New Lidar/Camera Hybrid Could Be The Key to Self Driving Car Success

lidar ouster.pngTo make a car self-driving, you need information. The car needs to see the road and the obstacles just like a human does. But regular cameras don't provide a real sense of depth. In order to achieve a human level of accuracy car manufacturers have to use a combination of cameras, radar, and lidar. 

Lidar is a portmanteau of light and radar. In its simplest forms, a lidar device shoots out pulsed lasers and then measures the return wavelength which it uses to create a 3D representation of an object. Lidar has only been around for a little over a decade and was invented by Velodyne and has been the primary reason that self-driving cars exist and operate as well as they do. Now there are dozens of companies trying to get in on the lira action.  

New silicon valley Lidar company OUSTER was founded by ANGUS PACALA who had previously founded Quanergy Systems... another company that makes liar units. This guy is serious about lidar, and his new company may have found a clever new way to use it.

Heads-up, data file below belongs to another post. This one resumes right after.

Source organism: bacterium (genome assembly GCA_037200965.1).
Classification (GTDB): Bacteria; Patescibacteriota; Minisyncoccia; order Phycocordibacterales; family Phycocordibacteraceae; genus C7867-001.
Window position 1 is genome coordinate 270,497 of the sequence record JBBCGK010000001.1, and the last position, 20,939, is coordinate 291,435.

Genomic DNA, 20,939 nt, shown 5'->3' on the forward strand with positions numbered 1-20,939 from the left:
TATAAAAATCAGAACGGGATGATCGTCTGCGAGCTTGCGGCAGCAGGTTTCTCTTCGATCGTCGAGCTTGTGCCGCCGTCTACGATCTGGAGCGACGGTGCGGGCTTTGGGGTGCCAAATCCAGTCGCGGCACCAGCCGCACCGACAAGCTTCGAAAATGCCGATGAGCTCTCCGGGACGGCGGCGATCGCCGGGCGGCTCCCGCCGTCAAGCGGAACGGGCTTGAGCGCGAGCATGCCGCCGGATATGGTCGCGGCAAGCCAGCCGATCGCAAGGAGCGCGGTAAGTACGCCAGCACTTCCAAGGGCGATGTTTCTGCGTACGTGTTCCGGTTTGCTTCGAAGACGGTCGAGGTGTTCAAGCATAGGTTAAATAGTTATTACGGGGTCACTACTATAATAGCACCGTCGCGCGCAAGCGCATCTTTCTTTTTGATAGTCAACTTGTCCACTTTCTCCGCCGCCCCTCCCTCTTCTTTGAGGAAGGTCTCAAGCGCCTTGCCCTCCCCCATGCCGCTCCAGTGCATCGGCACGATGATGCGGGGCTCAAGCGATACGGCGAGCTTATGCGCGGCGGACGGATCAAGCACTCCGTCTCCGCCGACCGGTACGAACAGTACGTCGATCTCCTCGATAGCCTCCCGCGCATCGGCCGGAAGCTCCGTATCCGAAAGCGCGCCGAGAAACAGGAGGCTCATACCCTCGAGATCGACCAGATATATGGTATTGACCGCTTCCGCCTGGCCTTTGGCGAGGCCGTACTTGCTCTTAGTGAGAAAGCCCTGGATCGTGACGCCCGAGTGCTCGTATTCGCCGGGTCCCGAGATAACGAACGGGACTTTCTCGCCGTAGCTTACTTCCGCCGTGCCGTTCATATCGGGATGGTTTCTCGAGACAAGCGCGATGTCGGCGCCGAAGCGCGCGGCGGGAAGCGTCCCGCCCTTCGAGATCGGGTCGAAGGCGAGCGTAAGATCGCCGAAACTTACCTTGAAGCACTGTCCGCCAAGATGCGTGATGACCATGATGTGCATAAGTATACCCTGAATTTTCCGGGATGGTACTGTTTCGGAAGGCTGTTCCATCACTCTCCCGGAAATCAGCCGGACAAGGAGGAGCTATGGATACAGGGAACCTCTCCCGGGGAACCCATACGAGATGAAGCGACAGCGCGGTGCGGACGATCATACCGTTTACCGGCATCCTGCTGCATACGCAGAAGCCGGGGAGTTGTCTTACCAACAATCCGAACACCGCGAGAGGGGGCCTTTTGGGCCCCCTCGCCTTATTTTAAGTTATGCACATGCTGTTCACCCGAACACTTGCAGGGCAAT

Ouster has figured out how to use the sensors on its OS-1's lidar unit as a camera, creating panoramic two-dimensional images of the surrounding area. 

Angus Pacala explains:

"The OS-1's optical system has a larger aperture than most DSLRs, and the photon counting ASIC we developed has extreme low-light sensitivity... So we're able to collect ambient imagery even in low-light conditions."

We've covered Lidar before, but this new system is unique. Check out the video below of what kind images they can get out of their ouster OS-1-64.

That footage looks like it came straight out of an 80s science fiction movie. The car is creating a 3D world around it, mapping where everything is. The difference with Ousters way of doing things is not just trying to combine information from a lidar, radar, and camera into one thing, but to use the lidar as you would a camera. That creates images that can be fed into the deep learning algorithms that were made for cameras. The algorithms can then interpret the images around them as trees, cars, people etc. 

It's truly fascinating and just like the lidar is being used in a way that wasn't conceived before, I bet the actual product itself will have uses outside of self-driving cars. 

Source: OUSTER